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The Untranslatables: On Pochemuchkas, Lacunae, And Hangovers


A Pochemuchka confronts Russian Prime Minister Vladimir Putin.

A Pochemuchka confronts Russian Prime Minister Vladimir Putin.

Russians made their way onto Cracked.com's insidiously viral list of "9 Foreign Words That The English Language Desperately Needs" at No. 2.

The word: Pochemuchka (почемучка), which is used to describe "a person who asks too many questions."

Cracked explains the origin of the Russian word and, since it's much cleaner than that of the No. 1 entry from Finnish (via BoingBoing), we can share it here:

Naturally, this word comes from a country in which asking too many questions will result in death. But maybe more surprisingly, it originates from the children's book Alyosha Pochemuchka, which is the story of a young boy who constantly asks "Why?" There are no copies of it online, so we can only assume it's a parable about a Russian child who started getting too nosy about government affairs and was quickly taken care of.

It's a bit of a neologistic fudge, in my view. Pochemuchka was a Dickensian-style derivative of the Russian word for "why" (pochemu, or почему). It is unsurprising that the name of a boy named after the word "why," in a language where diminutives are de rigueur, should become synonymous with an overly inquisitive person. It has a tautological taint about it, is all I'm saying.

Whatever the merits of Pochemuchka's inclusion, this latest take on "untranslatables" is a fun read. And like the best of click candy, it whets the appetite for more.

A fellow Praguer's Facebook thread on the Cracked article included a reference to Czech expatriate novelist Milan Kundera, whose narrator in "The Book of Laughter and Forgetting" familiarized the rest of the world with the Czech word "litost" as "a state of torment upon by the realization of one's inadequacy or misery."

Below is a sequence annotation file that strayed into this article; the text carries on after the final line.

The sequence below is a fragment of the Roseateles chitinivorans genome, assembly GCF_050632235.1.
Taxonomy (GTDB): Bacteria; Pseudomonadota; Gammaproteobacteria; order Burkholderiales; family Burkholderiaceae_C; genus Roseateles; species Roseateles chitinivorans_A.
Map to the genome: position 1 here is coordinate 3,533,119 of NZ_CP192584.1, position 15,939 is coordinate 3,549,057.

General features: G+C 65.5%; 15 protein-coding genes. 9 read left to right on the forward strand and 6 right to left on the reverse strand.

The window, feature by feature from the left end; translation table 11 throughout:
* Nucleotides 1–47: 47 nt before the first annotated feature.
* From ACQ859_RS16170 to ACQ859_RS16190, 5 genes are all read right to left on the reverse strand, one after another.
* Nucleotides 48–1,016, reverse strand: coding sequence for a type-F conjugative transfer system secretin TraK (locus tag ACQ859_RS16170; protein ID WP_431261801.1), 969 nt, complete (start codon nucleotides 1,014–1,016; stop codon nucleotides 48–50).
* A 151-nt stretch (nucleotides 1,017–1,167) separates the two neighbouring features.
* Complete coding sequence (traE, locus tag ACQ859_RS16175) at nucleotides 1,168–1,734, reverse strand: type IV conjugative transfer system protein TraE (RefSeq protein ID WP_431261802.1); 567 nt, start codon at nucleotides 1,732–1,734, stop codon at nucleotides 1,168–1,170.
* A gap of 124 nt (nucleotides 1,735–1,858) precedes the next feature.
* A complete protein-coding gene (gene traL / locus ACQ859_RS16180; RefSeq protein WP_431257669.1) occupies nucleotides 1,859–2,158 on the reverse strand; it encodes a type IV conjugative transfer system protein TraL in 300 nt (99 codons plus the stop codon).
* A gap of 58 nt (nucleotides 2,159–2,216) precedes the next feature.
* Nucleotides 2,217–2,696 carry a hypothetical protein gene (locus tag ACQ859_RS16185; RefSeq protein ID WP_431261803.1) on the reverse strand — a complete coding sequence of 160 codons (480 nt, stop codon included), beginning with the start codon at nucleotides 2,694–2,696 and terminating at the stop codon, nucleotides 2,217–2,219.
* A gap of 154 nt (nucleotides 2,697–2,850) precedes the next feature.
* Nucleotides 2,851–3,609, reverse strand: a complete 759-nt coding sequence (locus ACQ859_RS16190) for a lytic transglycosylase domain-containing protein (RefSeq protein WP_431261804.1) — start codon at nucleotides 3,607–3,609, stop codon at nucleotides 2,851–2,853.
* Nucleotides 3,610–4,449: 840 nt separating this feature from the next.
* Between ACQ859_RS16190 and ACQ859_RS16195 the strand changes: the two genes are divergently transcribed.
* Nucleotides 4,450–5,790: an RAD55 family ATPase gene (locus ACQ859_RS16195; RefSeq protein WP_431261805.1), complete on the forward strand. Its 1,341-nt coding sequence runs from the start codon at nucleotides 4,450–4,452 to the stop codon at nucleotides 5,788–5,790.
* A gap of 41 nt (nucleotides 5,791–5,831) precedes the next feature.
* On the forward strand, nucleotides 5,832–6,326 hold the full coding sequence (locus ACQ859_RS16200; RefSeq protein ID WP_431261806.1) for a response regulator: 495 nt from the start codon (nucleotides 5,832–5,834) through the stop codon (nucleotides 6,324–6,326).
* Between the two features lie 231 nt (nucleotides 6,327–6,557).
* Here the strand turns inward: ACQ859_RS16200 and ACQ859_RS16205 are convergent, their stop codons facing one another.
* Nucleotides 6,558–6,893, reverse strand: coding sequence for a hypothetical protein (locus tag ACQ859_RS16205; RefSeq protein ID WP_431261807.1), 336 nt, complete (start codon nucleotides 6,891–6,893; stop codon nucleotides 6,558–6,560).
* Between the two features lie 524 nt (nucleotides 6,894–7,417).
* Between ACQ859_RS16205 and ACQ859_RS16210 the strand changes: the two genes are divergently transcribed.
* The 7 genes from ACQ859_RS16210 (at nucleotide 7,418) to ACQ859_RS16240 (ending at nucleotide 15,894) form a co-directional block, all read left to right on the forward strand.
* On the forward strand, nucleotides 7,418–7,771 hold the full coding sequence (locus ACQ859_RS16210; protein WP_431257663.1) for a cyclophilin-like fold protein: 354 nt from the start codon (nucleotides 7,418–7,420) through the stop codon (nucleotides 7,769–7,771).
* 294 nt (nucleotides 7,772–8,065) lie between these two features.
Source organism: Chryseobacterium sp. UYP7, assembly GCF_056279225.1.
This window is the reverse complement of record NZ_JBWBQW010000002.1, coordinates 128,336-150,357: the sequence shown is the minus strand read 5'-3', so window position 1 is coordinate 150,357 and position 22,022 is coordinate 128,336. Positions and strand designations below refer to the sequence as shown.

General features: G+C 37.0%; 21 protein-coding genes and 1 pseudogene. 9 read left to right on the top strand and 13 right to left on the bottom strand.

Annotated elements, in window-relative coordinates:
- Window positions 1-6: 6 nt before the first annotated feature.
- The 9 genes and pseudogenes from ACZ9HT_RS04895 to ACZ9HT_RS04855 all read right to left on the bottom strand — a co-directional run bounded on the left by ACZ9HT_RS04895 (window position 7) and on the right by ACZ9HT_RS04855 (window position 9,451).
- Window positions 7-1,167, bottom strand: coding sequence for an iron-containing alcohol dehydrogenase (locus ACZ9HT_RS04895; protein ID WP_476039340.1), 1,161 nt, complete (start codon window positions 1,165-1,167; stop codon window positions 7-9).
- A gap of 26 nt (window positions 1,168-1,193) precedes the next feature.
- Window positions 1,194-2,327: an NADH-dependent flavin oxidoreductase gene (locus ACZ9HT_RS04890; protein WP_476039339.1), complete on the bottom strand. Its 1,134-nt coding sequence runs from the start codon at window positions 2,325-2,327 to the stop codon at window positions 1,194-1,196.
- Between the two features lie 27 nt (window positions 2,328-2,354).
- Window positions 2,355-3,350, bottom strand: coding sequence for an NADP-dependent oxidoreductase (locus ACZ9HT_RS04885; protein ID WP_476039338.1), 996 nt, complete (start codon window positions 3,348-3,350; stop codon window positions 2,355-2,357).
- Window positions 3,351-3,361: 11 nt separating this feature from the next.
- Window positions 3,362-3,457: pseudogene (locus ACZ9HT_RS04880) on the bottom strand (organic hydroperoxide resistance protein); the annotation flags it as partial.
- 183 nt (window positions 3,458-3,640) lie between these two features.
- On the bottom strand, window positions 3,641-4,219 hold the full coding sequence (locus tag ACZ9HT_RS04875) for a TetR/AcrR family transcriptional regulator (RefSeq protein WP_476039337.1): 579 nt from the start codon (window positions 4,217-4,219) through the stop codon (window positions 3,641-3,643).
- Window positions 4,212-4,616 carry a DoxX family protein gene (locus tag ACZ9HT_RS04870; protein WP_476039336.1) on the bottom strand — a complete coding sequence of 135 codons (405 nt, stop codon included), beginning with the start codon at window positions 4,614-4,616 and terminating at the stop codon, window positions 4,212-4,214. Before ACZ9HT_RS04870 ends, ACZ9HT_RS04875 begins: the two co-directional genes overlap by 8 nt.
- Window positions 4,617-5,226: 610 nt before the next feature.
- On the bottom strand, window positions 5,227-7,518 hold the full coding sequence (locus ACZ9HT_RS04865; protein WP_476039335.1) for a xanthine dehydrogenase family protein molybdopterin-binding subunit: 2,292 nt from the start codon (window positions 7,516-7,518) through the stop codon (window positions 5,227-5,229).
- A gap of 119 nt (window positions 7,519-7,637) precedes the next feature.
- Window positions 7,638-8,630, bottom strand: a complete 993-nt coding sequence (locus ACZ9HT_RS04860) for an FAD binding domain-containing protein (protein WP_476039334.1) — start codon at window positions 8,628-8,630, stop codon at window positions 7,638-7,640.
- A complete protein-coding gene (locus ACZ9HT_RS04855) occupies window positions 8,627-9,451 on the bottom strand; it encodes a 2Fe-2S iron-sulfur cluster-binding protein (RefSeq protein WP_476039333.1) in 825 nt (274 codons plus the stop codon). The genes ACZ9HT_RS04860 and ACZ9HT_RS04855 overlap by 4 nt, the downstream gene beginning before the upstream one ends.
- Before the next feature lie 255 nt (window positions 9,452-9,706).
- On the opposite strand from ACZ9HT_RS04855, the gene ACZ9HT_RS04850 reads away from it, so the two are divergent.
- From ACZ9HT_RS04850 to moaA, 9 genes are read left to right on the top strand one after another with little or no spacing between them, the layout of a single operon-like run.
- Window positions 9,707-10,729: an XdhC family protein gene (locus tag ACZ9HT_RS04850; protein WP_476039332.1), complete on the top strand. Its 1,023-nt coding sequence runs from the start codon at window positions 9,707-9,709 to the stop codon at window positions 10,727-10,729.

But as I look out the office window and see one of the warmest, clearest weekend skies I've seen in Prague for a while, my thoughts are on another curious Czech phrase that came up in discussion with a part-time translator last week. I'm sure someone's written about it in English, perhaps one of the countless Western expats blogging from this beer drinker's paradise. But to be frank, today I just can't be bothered to Google that.

The word is opicka (pronounced oh-peetch-kuh). As in, "Today, I have an opicka." It's like a hangover in that it generally follows alcoholic and social excess, but there's a separate word that Czechs use for that awful and debilitating feeling of sick: kocovina (pronounced koh-tsoh-veen-uh). Literally, an opicka is a "little monkey." And rather than leaving you reeling on a sofa, this hairy little varmint puts a spring in your step...even if you're stuck at the office on a gorgeous Saturday afternoon. For a few hours, at least.

-- Andy Heil

About This Blog

Written by RFE/RL editors and correspondents, Transmission serves up news, comment, and the odd silly dictator story. While our primary concern is with foreign policy, Transmission is also a place for the ideas -- some serious, some irreverent -- that bubble up from our bureaus. The name recognizes RFE/RL's role as a surrogate broadcaster to places without free media. You can write us at transmission+rferl.org

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